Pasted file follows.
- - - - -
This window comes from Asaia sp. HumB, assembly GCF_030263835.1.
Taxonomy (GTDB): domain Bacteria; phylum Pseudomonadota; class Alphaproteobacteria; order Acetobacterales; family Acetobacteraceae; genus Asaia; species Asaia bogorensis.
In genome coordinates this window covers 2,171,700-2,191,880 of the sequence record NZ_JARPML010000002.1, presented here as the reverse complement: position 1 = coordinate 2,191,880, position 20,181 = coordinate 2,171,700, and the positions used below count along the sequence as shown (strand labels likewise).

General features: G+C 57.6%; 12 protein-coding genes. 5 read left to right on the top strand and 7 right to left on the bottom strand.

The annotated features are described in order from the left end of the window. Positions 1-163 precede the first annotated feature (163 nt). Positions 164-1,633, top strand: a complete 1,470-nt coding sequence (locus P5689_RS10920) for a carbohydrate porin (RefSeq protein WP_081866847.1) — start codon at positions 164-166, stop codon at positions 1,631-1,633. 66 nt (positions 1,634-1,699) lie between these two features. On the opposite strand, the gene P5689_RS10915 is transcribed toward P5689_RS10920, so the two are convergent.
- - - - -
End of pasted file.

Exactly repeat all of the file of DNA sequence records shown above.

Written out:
This window comes from Asaia sp. HumB, assembly GCF_030263835.1.
Taxonomy (GTDB): domain Bacteria; phylum Pseudomonadota; class Alphaproteobacteria; order Acetobacterales; family Acetobacteraceae; genus Asaia; species Asaia bogorensis.
In genome coordinates this window covers 2,171,700-2,191,880 of the sequence record NZ_JARPML010000002.1, presented here as the reverse complement: position 1 = coordinate 2,191,880, position 20,181 = coordinate 2,171,700, and the positions used below count along the sequence as shown (strand labels likewise).

General features: G+C 57.6%; 12 protein-coding genes. 5 read left to right on the top strand and 7 right to left on the bottom strand.

The annotated features are described in order from the left end of the window. Positions 1-163 precede the first annotated feature (163 nt). Positions 164-1,633, top strand: a complete 1,470-nt coding sequence (locus P5689_RS10920) for a carbohydrate porin (RefSeq protein WP_081866847.1) — start codon at positions 164-166, stop codon at positions 1,631-1,633. 66 nt (positions 1,634-1,699) lie between these two features. On the opposite strand, the gene P5689_RS10915 is transcribed toward P5689_RS10920, so the two are convergent.